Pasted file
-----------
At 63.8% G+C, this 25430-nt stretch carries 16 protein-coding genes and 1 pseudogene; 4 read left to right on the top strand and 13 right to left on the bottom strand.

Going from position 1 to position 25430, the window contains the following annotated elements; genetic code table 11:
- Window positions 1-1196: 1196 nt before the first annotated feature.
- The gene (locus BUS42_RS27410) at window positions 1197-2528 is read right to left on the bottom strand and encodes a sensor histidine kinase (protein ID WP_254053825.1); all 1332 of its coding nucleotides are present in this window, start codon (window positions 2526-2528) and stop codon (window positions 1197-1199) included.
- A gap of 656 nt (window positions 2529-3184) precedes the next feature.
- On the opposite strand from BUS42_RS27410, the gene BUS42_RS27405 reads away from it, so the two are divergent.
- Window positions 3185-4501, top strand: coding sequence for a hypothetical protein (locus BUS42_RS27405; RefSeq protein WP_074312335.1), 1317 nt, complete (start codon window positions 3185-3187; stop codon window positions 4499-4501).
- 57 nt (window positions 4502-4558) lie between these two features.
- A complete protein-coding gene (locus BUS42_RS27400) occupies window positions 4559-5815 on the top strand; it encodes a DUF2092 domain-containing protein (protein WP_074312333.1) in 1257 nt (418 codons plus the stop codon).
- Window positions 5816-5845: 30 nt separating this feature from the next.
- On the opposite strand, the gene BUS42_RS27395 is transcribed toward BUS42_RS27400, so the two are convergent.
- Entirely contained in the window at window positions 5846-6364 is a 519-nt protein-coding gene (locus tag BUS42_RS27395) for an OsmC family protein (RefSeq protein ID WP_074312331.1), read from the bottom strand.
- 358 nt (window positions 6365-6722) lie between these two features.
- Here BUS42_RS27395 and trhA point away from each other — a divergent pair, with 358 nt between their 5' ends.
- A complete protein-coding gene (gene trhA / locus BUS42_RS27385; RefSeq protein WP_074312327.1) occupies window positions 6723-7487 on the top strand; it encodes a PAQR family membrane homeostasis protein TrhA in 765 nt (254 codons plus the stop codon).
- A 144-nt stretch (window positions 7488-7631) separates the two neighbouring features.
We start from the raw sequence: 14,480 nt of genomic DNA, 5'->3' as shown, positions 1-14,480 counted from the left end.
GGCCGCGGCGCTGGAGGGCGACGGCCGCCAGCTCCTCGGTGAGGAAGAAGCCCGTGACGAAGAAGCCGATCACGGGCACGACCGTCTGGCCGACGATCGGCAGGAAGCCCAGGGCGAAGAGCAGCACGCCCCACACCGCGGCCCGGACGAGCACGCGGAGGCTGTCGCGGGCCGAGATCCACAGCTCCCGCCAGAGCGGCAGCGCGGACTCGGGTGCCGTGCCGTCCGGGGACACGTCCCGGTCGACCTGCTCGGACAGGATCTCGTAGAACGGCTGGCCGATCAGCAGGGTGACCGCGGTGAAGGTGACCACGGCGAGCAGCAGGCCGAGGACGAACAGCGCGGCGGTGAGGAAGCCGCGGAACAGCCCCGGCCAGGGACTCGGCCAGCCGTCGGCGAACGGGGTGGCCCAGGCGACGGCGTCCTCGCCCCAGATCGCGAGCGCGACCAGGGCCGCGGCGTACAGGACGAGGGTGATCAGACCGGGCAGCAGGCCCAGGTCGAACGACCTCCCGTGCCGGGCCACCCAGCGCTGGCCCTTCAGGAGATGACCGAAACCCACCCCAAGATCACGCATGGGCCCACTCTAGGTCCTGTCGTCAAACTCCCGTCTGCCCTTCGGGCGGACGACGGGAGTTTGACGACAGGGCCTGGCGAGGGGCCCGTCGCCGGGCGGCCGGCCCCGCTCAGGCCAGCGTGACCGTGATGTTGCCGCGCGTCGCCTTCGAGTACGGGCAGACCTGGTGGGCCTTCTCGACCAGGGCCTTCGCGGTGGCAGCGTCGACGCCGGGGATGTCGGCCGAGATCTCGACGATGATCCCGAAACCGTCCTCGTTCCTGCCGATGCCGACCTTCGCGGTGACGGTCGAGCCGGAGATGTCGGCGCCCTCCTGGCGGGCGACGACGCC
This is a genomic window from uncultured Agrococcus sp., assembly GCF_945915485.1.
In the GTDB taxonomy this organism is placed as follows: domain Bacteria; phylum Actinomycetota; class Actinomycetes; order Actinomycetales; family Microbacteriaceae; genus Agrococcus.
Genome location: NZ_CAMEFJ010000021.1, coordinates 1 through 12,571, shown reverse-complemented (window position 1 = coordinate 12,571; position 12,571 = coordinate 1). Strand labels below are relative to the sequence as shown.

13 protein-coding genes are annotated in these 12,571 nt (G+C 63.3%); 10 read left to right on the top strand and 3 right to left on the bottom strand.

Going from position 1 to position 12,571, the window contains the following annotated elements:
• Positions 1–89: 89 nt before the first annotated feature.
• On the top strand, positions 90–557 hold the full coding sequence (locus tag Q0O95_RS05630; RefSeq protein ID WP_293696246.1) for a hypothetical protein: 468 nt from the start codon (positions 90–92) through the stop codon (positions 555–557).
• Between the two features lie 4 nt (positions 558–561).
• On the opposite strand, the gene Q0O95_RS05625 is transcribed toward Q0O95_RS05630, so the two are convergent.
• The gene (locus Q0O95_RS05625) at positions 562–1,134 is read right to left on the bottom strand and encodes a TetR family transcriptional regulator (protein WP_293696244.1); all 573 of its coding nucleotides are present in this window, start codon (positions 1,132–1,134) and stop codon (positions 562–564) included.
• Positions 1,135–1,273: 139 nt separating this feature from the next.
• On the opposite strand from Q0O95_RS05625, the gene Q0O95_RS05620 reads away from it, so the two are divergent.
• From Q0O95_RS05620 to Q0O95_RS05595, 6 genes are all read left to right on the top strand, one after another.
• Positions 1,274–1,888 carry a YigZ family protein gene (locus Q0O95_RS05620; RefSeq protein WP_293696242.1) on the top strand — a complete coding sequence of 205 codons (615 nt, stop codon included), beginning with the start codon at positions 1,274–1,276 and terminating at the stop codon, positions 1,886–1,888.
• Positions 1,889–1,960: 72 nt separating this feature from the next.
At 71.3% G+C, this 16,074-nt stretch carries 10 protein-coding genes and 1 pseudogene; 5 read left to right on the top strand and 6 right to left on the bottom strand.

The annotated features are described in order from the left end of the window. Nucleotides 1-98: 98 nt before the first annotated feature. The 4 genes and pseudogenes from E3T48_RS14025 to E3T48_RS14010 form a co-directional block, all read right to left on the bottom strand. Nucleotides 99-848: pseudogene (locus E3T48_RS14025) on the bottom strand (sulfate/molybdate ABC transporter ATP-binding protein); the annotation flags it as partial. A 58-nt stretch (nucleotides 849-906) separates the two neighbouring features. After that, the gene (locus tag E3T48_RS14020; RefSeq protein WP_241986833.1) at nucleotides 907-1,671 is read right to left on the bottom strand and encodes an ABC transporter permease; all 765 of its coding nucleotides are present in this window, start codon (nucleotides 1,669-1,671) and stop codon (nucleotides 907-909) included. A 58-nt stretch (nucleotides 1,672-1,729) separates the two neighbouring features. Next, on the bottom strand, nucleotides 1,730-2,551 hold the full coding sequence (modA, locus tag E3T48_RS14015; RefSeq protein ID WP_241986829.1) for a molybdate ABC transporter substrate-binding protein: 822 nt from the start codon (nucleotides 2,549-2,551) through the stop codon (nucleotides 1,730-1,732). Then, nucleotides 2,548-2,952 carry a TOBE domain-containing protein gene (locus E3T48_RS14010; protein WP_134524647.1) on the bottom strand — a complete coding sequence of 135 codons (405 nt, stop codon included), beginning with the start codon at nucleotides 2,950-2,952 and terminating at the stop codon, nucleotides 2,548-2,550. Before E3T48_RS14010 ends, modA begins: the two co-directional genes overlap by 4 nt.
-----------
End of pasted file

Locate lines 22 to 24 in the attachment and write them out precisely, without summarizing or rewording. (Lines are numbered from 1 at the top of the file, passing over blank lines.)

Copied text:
13 protein-coding genes are annotated in these 12,571 nt (G+C 63.3%); 10 read left to right on the top strand and 3 right to left on the bottom strand.

Going from position 1 to position 12,571, the window contains the following annotated elements:
• Positions 1–89: 89 nt before the first annotated feature.